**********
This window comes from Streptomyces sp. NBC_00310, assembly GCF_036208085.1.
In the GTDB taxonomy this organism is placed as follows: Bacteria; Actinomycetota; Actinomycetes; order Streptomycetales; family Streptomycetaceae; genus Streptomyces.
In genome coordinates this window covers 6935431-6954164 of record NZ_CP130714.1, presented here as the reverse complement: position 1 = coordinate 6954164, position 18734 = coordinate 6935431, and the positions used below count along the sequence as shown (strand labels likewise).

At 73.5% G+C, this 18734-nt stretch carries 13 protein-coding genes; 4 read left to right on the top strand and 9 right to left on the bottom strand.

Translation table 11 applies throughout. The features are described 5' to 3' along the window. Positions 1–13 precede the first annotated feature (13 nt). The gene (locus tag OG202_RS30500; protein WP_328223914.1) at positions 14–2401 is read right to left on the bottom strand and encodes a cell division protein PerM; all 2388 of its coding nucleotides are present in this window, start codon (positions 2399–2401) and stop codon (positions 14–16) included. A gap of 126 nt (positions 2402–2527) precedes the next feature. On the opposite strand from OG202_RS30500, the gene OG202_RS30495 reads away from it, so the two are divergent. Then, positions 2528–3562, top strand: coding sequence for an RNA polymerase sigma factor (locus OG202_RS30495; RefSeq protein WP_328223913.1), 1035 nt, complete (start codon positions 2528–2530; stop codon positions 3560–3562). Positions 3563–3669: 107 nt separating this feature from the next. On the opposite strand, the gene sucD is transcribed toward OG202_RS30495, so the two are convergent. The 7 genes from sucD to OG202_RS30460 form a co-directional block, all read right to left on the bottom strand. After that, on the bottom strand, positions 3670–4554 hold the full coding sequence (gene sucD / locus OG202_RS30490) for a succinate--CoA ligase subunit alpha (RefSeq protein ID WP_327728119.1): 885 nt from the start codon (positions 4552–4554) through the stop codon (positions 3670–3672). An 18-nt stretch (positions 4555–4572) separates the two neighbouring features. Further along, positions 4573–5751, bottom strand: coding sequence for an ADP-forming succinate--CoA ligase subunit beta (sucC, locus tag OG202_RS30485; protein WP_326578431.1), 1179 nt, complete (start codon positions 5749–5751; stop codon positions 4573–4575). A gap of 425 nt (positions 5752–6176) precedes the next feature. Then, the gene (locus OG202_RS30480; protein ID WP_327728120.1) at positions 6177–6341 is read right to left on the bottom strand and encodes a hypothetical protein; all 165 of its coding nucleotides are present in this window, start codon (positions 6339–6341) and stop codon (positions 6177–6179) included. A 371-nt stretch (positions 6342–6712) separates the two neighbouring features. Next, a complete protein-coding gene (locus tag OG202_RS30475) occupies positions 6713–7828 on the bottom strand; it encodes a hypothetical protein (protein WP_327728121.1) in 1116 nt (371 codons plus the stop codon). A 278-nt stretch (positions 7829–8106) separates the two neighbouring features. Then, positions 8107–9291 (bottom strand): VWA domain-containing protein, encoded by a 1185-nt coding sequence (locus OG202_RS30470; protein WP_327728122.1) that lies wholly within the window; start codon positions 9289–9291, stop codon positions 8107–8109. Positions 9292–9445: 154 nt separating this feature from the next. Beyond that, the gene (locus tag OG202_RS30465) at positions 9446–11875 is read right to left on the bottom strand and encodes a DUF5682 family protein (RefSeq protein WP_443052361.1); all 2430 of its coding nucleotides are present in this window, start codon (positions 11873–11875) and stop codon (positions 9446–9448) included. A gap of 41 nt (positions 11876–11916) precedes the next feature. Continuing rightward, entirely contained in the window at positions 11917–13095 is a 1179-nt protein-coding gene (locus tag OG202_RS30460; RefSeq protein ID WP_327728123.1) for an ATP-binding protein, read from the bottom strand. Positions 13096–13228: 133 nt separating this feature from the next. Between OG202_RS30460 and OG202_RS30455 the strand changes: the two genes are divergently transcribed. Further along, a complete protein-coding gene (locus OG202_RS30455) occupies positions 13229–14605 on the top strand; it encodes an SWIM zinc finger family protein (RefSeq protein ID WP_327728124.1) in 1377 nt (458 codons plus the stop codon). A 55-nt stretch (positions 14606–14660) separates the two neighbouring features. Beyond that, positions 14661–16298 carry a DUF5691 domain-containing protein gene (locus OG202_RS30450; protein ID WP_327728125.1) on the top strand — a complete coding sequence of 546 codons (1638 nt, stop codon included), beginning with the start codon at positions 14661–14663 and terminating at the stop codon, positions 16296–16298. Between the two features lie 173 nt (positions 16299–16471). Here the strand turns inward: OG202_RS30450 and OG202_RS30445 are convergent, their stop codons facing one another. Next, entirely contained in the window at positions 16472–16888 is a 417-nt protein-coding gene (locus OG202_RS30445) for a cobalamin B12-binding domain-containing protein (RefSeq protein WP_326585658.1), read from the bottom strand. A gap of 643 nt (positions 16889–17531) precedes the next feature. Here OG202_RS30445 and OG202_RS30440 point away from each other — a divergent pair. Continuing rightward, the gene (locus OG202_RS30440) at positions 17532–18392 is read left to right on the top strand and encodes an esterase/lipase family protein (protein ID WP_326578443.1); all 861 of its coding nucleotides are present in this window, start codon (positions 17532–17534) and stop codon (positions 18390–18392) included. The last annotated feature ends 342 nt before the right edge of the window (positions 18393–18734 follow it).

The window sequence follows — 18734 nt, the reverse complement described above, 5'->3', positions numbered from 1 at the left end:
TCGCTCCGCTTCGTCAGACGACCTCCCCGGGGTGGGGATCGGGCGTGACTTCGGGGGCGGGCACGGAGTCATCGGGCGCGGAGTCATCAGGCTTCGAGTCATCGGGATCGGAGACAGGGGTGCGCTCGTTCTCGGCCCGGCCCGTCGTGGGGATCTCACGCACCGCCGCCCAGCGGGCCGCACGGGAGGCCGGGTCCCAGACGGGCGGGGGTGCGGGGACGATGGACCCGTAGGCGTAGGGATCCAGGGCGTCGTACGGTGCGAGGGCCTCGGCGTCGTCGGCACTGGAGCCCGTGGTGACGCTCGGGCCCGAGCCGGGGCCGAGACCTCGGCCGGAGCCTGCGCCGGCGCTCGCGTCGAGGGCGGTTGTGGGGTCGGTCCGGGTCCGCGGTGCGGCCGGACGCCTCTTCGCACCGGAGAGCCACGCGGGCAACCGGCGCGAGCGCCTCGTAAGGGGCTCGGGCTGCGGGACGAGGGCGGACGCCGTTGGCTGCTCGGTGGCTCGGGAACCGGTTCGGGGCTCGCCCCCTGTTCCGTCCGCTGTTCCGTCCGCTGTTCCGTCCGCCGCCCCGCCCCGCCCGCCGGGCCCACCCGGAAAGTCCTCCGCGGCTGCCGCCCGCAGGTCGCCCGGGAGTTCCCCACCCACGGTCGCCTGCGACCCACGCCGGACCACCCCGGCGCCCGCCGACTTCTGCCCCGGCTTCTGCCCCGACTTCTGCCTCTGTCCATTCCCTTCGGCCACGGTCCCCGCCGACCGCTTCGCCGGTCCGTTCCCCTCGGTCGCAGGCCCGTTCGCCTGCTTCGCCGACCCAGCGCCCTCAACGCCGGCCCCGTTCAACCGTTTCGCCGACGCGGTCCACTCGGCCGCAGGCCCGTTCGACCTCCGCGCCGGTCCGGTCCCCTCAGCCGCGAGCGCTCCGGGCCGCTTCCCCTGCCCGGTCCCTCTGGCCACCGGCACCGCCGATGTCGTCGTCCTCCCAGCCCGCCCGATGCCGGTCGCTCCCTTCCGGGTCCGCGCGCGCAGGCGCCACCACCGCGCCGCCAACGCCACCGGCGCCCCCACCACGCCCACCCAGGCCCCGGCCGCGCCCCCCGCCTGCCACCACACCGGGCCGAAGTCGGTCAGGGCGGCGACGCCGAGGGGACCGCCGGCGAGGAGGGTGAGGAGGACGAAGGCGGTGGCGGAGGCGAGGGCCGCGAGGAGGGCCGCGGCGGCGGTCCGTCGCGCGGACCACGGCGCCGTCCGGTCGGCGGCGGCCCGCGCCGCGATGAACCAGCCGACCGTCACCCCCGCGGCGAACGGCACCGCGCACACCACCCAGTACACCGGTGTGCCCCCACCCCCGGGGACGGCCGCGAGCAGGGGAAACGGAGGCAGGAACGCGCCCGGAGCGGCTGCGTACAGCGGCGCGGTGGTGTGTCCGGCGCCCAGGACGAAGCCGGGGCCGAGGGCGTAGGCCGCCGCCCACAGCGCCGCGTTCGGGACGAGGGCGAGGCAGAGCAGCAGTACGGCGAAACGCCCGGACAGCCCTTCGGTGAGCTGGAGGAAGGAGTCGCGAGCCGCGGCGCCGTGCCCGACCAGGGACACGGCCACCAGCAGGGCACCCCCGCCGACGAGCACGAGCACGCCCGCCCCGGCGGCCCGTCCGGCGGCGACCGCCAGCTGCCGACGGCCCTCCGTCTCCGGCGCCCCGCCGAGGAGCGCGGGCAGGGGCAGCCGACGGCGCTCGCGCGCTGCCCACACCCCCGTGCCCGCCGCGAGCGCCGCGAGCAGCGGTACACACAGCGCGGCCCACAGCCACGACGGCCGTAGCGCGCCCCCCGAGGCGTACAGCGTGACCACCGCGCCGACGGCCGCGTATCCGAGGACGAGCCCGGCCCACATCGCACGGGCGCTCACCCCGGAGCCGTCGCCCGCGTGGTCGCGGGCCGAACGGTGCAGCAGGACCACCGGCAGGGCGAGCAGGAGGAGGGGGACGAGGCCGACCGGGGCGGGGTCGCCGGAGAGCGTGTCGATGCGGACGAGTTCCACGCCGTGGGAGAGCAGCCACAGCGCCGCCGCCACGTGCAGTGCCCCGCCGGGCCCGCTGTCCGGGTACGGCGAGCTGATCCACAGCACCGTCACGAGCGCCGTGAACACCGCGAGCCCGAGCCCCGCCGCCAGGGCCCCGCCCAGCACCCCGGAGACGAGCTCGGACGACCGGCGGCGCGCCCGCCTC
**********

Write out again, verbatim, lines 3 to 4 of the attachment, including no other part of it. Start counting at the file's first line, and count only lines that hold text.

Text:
In genome coordinates this window covers 6935431-6954164 of record NZ_CP130714.1, presented here as the reverse complement: position 1 = coordinate 6954164, position 18734 = coordinate 6935431, and the positions used below count along the sequence as shown (strand labels likewise).

At 73.5% G+C, this 18734-nt stretch carries 13 protein-coding genes; 4 read left to right on the top strand and 9 right to left on the bottom strand.